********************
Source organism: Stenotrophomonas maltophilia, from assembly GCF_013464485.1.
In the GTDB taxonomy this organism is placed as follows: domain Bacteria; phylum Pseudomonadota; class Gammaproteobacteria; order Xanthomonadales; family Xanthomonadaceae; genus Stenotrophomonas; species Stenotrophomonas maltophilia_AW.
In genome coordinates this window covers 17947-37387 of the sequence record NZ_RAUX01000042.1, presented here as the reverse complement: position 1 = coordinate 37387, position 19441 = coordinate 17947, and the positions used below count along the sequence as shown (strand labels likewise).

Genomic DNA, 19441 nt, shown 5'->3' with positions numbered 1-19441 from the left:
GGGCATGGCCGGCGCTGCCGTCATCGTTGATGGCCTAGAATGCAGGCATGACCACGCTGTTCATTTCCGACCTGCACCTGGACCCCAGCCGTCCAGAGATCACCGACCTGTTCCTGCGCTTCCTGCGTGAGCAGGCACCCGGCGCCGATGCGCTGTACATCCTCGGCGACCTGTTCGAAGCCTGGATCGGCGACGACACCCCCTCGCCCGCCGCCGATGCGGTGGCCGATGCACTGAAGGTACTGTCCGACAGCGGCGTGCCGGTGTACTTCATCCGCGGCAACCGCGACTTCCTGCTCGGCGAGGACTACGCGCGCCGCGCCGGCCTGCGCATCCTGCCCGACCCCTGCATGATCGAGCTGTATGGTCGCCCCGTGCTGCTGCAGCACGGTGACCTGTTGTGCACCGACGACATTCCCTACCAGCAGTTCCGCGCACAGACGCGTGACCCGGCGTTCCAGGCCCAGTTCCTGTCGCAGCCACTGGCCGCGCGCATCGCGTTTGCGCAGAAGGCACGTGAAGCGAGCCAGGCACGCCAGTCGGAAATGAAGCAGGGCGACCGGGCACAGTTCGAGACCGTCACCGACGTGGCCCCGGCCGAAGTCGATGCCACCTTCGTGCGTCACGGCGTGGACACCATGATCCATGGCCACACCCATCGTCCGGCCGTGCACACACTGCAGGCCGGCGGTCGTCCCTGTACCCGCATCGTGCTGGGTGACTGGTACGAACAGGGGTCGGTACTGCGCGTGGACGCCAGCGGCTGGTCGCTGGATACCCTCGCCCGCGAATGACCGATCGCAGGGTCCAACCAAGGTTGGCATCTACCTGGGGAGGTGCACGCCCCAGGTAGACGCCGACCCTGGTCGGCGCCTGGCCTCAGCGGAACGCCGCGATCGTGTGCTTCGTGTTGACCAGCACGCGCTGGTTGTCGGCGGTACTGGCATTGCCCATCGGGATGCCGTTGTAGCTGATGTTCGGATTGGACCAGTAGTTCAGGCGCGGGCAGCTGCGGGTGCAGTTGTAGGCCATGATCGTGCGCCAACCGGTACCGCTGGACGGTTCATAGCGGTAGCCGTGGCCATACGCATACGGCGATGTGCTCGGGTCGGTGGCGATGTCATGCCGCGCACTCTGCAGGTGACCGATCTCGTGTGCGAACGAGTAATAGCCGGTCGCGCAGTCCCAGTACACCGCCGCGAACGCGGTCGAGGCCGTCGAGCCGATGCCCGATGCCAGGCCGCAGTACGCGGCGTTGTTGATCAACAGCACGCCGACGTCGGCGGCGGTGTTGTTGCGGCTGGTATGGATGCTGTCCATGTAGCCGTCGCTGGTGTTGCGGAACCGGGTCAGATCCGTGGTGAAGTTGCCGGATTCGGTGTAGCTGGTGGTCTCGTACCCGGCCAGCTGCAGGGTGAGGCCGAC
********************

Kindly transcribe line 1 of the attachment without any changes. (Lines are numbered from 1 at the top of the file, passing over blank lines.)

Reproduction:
Source organism: Stenotrophomonas maltophilia, from assembly GCF_013464485.1.